However, with the end of the Cold War, academic interest shifted back to the role of external or global economic factors, this time under the broad banner of ‘globalization’. It is far from easy to gather together the wide variety of meanings attached to the term globalization. At one level it appears simple. Globalization is about the universal process or set of processes which generate a multiplicity of linkages and interconnections which transcend the states and societies which make up the modern world system. It involves a dramatic increase in the density and depth of economic, ecological, and societal interdependence, with ‘density’ referring to the increased number, range, and scope of cross-border transactions; and ‘depth’ to the degree to which that interdependence affects, and is affected by, the ways in which societies are organized domestically.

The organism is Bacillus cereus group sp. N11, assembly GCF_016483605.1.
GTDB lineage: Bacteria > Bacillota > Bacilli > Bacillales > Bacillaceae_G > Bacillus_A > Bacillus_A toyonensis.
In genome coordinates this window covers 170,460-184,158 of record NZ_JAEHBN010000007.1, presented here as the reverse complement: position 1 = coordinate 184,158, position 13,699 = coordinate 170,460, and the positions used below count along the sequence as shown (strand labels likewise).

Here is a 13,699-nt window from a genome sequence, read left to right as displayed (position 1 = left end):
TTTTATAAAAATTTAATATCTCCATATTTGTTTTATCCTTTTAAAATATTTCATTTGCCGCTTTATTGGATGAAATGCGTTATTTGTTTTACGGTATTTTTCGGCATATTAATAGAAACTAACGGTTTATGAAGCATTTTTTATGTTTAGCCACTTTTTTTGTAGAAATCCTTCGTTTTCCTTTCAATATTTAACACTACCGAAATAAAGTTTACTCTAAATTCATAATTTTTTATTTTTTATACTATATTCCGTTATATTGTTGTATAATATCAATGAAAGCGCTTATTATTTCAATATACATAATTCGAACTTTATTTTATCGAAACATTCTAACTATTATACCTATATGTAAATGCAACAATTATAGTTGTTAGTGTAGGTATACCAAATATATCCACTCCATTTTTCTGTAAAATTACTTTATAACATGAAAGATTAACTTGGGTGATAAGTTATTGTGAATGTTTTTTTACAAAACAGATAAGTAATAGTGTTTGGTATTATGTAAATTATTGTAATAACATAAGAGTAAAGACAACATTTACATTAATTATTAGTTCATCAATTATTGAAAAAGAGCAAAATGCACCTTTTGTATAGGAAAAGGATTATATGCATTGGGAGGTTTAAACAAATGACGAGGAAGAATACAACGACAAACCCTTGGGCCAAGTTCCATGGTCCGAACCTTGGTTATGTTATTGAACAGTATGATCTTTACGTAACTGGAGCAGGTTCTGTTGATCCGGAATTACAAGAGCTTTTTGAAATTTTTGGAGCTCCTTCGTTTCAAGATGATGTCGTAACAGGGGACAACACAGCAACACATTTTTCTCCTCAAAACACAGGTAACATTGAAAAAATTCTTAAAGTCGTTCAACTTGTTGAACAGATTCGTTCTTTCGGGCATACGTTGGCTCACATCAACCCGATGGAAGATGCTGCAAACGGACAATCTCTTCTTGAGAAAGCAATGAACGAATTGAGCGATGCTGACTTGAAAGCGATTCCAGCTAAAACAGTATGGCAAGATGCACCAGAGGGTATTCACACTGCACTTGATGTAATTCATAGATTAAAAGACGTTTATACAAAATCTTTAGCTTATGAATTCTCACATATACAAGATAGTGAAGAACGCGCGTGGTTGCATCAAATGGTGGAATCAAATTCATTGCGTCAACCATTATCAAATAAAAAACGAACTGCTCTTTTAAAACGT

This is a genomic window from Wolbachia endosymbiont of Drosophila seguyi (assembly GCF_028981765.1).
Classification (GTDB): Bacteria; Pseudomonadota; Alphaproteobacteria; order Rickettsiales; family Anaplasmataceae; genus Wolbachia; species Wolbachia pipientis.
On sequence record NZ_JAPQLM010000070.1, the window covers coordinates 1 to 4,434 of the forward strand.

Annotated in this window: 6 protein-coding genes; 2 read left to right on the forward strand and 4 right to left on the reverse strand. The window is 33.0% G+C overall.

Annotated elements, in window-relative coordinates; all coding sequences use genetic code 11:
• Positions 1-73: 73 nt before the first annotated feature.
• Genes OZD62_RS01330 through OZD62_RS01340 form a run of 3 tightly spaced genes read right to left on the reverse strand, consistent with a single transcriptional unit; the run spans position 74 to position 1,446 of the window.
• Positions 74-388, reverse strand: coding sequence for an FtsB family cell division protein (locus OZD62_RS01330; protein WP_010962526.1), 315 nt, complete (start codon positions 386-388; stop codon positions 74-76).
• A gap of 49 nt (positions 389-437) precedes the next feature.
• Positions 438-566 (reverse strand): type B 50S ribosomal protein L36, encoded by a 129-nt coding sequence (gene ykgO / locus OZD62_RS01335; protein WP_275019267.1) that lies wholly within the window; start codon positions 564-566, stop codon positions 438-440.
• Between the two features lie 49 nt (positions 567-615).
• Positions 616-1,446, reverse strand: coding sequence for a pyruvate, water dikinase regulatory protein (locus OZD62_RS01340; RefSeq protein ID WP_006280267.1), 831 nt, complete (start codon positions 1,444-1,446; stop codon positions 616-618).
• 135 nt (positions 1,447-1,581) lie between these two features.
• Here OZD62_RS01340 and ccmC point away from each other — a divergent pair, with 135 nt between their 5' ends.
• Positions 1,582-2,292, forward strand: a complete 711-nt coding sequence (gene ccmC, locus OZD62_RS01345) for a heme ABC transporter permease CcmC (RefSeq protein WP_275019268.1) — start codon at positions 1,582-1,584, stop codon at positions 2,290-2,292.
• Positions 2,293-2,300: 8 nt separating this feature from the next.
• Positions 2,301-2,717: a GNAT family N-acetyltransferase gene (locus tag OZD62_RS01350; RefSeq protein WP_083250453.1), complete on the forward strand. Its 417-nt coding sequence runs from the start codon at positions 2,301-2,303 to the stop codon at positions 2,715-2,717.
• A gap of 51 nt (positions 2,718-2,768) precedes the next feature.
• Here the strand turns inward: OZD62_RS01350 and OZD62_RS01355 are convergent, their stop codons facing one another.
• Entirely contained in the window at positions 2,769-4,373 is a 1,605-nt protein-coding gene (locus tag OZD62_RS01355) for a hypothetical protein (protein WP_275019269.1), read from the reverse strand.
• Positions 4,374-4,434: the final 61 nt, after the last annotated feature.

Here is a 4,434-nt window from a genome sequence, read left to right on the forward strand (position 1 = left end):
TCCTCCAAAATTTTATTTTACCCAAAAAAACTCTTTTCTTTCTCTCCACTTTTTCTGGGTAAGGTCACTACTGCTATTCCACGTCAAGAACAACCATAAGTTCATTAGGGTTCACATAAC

In reality, much of the muddle and inconclusiveness of the debates on globalization stem from the ambiguities of the concept. Globalization is sometimes presented as a causal theory: certain sorts of global processes are held to cause certain kinds of outcomes; sometimes it is a collection of concepts, mapping (but not explaining) how the changing global system is to be understood; and sometimes it is understood as a particular kind of discourse or ideology (often associated with neo-liberalism). There are also important distinctions between economistic readings of globalization (that stress increased interstate transactions and flows of capital, labour, goods and services) and social and political readings (that stress the emergence of new forms of governance and authority, new arenas of political action (‘deterritorialization’ or the ‘reconfiguration of social space’), or new understandings of identity or community). Within economistic readings, there are distinctions between a traditional focus on interstate economic transactions and broader shifts in transnational production-structures and the emergence of new kinds of deterritorialized markets. Distinctions are also drawn between globalization, internationalization, westernization, and modernization. And there is the important distinction between the claim that globalization should be seen as the continuation of a deep-rooted set of historical processes and the view that contemporary globalization represents a critical break-point or fundamental discontinuity in world politics.